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Desmoid Tumor of Abdominal Wall Infiltrating Splenic Flexure of the Colon

Franz S. Steinitz, M.D.; Hans L. Popper, M.D.
JAMA. 1961;176(7):610-612. doi:10.1001/jama.1961.63040200013016.
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THE DESMOID TUMOR is an infrequent, but by no means exceptional, finding. Pack and Ehrlich1 reported 0.03% desmoids among 50,000 tumor admissions at the Memorial Hospital in New York City and 0.13% among 16,000 tumor cases in Viennese hospitals. At the Edgewater Hospital in Chicago among 22,694 surgical cases, 3 desmoid tumors were found, or 0.013%, in the period from 1953 to 1959.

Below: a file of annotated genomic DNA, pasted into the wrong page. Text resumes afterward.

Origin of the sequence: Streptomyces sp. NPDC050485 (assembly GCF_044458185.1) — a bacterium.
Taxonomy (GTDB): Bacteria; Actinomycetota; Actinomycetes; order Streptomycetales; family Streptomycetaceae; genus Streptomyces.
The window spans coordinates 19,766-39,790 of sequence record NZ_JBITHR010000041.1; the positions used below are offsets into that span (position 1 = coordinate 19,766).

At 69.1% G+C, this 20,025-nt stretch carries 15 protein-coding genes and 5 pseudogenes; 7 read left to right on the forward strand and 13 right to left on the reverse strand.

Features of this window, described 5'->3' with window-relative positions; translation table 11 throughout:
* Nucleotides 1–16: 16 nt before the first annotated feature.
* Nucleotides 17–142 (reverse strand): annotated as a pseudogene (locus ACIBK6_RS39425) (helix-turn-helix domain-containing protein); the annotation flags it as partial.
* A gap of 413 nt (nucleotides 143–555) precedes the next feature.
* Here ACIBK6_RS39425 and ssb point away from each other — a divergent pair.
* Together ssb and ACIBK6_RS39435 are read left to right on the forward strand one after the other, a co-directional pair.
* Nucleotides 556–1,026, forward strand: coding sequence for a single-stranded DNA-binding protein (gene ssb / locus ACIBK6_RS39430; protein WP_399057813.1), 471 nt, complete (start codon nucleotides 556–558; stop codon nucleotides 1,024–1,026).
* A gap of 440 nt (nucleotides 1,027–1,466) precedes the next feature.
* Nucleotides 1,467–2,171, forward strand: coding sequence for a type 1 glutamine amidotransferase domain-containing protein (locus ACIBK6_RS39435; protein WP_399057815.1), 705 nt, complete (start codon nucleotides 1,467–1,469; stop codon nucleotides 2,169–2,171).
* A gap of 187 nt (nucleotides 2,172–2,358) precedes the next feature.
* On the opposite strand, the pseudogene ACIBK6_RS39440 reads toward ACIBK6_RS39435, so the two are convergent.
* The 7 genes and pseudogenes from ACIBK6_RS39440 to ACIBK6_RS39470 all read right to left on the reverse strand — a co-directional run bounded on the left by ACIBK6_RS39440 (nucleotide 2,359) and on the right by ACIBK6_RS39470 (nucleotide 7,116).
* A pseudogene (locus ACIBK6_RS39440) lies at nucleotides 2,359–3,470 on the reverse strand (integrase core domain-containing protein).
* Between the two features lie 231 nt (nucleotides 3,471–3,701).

According to Pack and Ehrilich,1 the definition of a desmoid tumor is an encapsulated, infiltrating fibroma of fascial or aponeurotic origin, with a microscopic appearance which varies from that of an acellular fibroma to that of a cellular, low-grade fibrosarcoma. The first tumors of this kind were reported by McFarlane2 of Glasgow; however, the term desmoid was coined in 1858 by Muller,2 who used this term because he was impressed with the dense, tendon-like consistency of the tumor (desmós, Greek:band).2

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